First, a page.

Tags: “I just hope the lad, now in his thirties, is not living in a fantasy world of secondhand, childish banalities.”
Today, or this week at least, Star Wars turns 30: it’s the anniversary of the opening of the movie we’ve been retroactively instructed to call Episode IV: A New Hope. Word has gone out on the global sub-neural geek-net that we are to blog about Star Wars today. Indeed, The Constructivist cajoled me for a guest post on the subject at Mostly Harmless. While T.C.’s a fine fellow who somehow manages to maintain half a dozen worthwhile blogs, I’m not feeling the Lucas today. For one thing, this week is also the 2nd anniversary of Revenge of the Sith, the 5th anniversary of Attack of the Clones, and the 8th anniversary of The Phantom Menace, considerably more dubious occasions. And for another, isn’t every day kind of “blog about Star Wars” day?
But I’m not above recycling some old SW-content from my archives. There is, of course, the classic Alec Guinness story, from which the tag at the top of this entry comes:
The bad penny dropped in San Francisco when a sweet-faced boy of twelve told me that he had seen Star Wars over a hundred times. … Looking into the boy’s eyes I thought I detected little star-shells of madness beginning to form and I guessed that one day they would explode. [read more]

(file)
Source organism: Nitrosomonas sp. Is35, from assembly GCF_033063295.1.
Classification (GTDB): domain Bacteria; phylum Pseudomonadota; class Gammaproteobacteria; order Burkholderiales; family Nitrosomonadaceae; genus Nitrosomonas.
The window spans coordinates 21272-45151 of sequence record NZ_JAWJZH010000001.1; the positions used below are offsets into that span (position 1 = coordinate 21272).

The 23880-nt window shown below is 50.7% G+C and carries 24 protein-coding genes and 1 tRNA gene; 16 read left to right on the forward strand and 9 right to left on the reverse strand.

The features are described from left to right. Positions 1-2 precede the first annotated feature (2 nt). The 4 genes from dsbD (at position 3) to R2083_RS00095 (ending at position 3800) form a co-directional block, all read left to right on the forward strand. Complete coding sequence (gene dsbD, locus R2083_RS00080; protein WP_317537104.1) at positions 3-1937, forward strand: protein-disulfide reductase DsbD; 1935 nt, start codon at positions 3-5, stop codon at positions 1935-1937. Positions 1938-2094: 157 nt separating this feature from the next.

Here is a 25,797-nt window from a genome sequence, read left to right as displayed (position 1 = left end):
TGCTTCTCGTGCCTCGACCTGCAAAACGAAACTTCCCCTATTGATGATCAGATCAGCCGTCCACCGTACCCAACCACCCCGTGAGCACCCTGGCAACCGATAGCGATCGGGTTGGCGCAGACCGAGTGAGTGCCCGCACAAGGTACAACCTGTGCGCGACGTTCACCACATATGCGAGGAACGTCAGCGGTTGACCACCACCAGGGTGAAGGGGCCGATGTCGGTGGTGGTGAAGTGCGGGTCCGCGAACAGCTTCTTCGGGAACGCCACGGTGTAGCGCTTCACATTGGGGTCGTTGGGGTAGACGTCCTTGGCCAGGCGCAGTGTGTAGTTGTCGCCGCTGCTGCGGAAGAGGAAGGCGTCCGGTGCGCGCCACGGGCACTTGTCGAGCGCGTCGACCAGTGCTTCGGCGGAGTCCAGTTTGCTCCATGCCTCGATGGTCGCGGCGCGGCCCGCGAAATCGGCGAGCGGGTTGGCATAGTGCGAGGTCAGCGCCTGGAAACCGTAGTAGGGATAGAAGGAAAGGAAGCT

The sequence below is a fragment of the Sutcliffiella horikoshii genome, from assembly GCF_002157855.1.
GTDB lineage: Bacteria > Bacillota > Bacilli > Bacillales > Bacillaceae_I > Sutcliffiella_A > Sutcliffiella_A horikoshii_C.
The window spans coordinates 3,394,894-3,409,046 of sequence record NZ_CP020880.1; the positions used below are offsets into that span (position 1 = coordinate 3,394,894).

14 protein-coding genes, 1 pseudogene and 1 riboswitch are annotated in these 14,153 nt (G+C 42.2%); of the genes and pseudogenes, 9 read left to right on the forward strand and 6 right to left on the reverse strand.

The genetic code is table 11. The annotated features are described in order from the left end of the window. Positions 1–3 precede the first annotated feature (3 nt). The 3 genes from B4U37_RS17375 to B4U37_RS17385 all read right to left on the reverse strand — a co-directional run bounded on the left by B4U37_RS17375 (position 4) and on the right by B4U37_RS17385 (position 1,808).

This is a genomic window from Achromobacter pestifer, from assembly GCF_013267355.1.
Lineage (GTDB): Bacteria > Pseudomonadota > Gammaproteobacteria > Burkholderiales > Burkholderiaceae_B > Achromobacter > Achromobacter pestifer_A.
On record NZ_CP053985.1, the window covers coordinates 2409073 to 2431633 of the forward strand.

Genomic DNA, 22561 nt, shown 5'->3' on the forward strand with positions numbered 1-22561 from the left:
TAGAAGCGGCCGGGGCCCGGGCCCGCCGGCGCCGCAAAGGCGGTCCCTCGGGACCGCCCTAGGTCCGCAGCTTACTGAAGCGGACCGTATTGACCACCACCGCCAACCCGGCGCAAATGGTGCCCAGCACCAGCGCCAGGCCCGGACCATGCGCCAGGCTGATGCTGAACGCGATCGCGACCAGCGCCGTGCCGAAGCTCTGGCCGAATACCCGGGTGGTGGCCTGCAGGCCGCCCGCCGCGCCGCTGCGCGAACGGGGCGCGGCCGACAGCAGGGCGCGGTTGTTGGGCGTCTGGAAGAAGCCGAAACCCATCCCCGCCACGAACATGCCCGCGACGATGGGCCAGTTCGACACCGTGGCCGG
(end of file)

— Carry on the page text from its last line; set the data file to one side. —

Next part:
And, in a similar vein, Matthew Baldwin‘s Darth Vader Made Me Cry:
As we walked away I was filled with combination of terror, relief, and exhilaration. … I immediately began to proactively gloat, thinking about how jealous my friends would be when I showed them Darth Vader’s autograph. But then, just before I closed the cover, I noticed something else… [read more] [expanded special edition]
And my buddy Chris has made great pseudo-historical stew out of the Steampunk Star Wars meme:
When the French Revolution began in 1789, the Jedi were slow to respond. … While the Order bickered and debated how to respond, Napoleon Bonaparte quickly rose to power by manipulating a dispute with the British over a trade embargo on the French colony of Naboo on Ganymede. When he unveilled his “Armée grande de la République,” which was composed of soldiers made from re-animated corpses, there was great concern within the Jedi Council over the properness of backing such a method. But unbeknownst to the rest of the Council, the Grand Master of the Jedi Order was squarely in Napoleon’s pocket and he compelled the Order to support the Solar Republic in their gruesome war against the British Empire and their Automaton armies.
I still think it ought to have been (p)remade as a singing cowboy serial with Gene Autry.
Edit: That’s no moon! Check out the giant collection of links at Edward Copeland’s fully operational Star Wars blog-a-thon. Also, the T-Critic (yes, I read blogs about t-shirts, doesn’t everybody?) lists his Top Ten Star Wars T-shirts (and then some).